Tuesday, October 28, 2008

Circulation: Worse than you think

American newspapers have lost nearly a quarter of their subscribers since the industry's average daily circulation hit an all-time high of 63.3 million in 1984.

Circulation has dropped by 23.6% over the last 24 years to 48.4 million today, according to the most recent figures provided by the Audit Bureau of Circulations and the Newspaper Association of America. In the same period, average Sunday circulation has fallen 15.3% to a bit under 48.8 million.

(After analyzing here the circulation declines at individual papers, Mark Potts notes that several would be happy if their subscriber rolls had dropped by "only 23.6%" in recent years.)

As you can see from the chart below, the industry has been unable to produce a gain in daily circulation since 1987. Sunday sales have not shown any positive momentum since 1993.

While newspaper circulation has weakened since the 1980s, the decay has accelerated sharply since 2003. Sunday circulation, which had been relatively more resilient than daily sales, now is falling more precipitously than daily sales.

Today’s daily circulation is back to where it was in 1945 and the Sunday sale is where it was in 1965.

Though circulation is at pre-Baby Boom levels, the U.S. population has more than doubled since the mid-1940s. If you divide circulation by population, you will find that fewer than 18 out of 100 Americans today buy a daily or Sunday newspaper. Back in 1945, 36% of the population bought a daily paper and 31% took a Sunday edition.


Blogger heyalchang said...

If it's true people bought the newspaper bundle despite only needing pieces, step back from the macro numbers and evaluate what remains of the functional pieces of the that information bundle.

stock quotes - removed
movie times - removed
classifieds - shrinking / irrelevant
sports scores - old
sports stats - removed

reviews (entertainment, automobiles, events), recipes, personal advice, and opinion - either by wire, insufficient, or done by a local person. These need to be the best or personal, (and the collection comprehensive). The newspaper is none of these most of the time.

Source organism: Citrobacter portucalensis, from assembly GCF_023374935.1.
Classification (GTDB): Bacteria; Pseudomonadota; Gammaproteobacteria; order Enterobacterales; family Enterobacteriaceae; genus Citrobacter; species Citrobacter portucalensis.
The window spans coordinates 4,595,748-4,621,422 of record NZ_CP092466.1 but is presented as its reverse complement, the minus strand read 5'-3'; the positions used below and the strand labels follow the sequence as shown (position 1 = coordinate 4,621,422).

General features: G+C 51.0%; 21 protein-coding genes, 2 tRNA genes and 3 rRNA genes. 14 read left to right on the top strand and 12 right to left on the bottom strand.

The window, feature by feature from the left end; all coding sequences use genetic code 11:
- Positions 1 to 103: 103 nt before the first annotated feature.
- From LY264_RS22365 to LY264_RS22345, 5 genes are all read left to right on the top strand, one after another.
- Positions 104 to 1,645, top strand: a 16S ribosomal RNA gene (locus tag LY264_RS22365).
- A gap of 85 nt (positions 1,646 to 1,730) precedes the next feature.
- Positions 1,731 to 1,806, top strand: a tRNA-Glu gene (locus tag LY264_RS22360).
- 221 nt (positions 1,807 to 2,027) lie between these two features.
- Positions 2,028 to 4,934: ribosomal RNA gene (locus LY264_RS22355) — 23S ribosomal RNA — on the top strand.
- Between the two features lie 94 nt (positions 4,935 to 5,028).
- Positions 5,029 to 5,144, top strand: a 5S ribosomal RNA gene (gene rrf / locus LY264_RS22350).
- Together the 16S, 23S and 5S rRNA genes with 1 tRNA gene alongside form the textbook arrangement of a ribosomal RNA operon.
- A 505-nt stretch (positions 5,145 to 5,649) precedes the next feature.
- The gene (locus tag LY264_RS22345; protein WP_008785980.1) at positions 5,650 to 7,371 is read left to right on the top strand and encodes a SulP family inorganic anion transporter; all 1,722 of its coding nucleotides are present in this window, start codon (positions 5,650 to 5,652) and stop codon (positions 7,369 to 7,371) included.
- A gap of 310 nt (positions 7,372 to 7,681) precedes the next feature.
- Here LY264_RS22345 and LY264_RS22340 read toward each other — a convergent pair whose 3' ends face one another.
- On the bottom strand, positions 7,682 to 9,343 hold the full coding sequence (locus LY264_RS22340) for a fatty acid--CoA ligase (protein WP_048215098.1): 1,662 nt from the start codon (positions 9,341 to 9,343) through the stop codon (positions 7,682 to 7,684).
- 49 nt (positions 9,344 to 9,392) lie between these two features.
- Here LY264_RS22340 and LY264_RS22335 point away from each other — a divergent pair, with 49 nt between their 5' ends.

Which leaves,
-World and local news, at least 12-24 hours old.
-local ads

Circulation should keep failing. There's fewer pieces people need inside the bundle. There's nothing left in the paper!

Context I suppose, but even that's turned on its ear. It was one of Mark Cuban's commenters who said, "i don't need to look for the news. if the news is important, it'll find me." So true.

2:34 AM  
Anonymous Anonymous said...


A point of accuracy: Please don't label a circulation decline as a "readership crisis." Circulation measures distribution; readership measures audience consumption of distributed content. Obviously, the two are related, but they most certainly are not the same.


5:30 AM  
Anonymous Anonymous said...

Part of this drop is a deliberate business strategy of cutting off outlying circulation, and cutting the number of single-copy sales sites. I think both these moves are mindless, since they confirm the belief newspapers are losing. But executives decided that outlying circulation is too expensive to service, and isn't counted in ad rates which are based on circulation in close-in jurisdictions. I know of cases where people pleaded to have the newspaper continued to be delivered, only to be rebuffed on the grounds they lived too far away. But, hello, where have a lot of wealthy Americans moved in the last few decades, but far-out exurbs. Cutting off new homeowners denied advertisers those potential customers most likely to buy new furniture and other things for their new homes. They are also more likely to need a new car more frequently. Cost considerations also resulted in dropping some stores that sold few copies daily, or eliminating some of the street-corner newspaper boxes. Gannett did this aggressively. I am of the old school that felt selling newspapers was a good thing. You don't cut off your customers, no matter how poorly they treat you, as long as they are still buying. Final point is appeal, and the fault of news editors is putting together front pages that lack reader appeal. The Washington Post recently led a paper with a budget stalemate thumbsucker. How many passersby are going to buy a paper for a budget impasse story?

6:21 AM  
Blogger Tim Windsor said...

When I took a deep dive into my local market's numbers, the picture looks pretty grim:

While overall number of households in the Baltimore DMA grew 12% from 1996-2008, during this same period household penetration of the paper in the market dropped 40% on average on weekdays, and 33% on Sundays.


9:02 AM  
Anonymous Anonymous said...

heyalchang said it all - the internet changed everything - I can get all these from the source, (such as the NFL for football scores and stats) so why buy a newspaper.

Get it from the source: stock quotes, movie times, sports scores, sports stats

If you can't go to the source, you can go to a national web site that specializes in that area for:

reviews & entertainment news, personal advice, opinion, World news

So what does a city newspaper do well:
local news
local sports (not you local NFL, NBA, MLB team) but the high schools, etc.
local ads

And you have to expect that a much smaller number of people will care about that. So you will have to scale back your product. Newspapers will only appeal to a much smaller market that wants this info and you won't need nearly as much staff to cover it.

4:18 PM  

Post a Comment

<< Home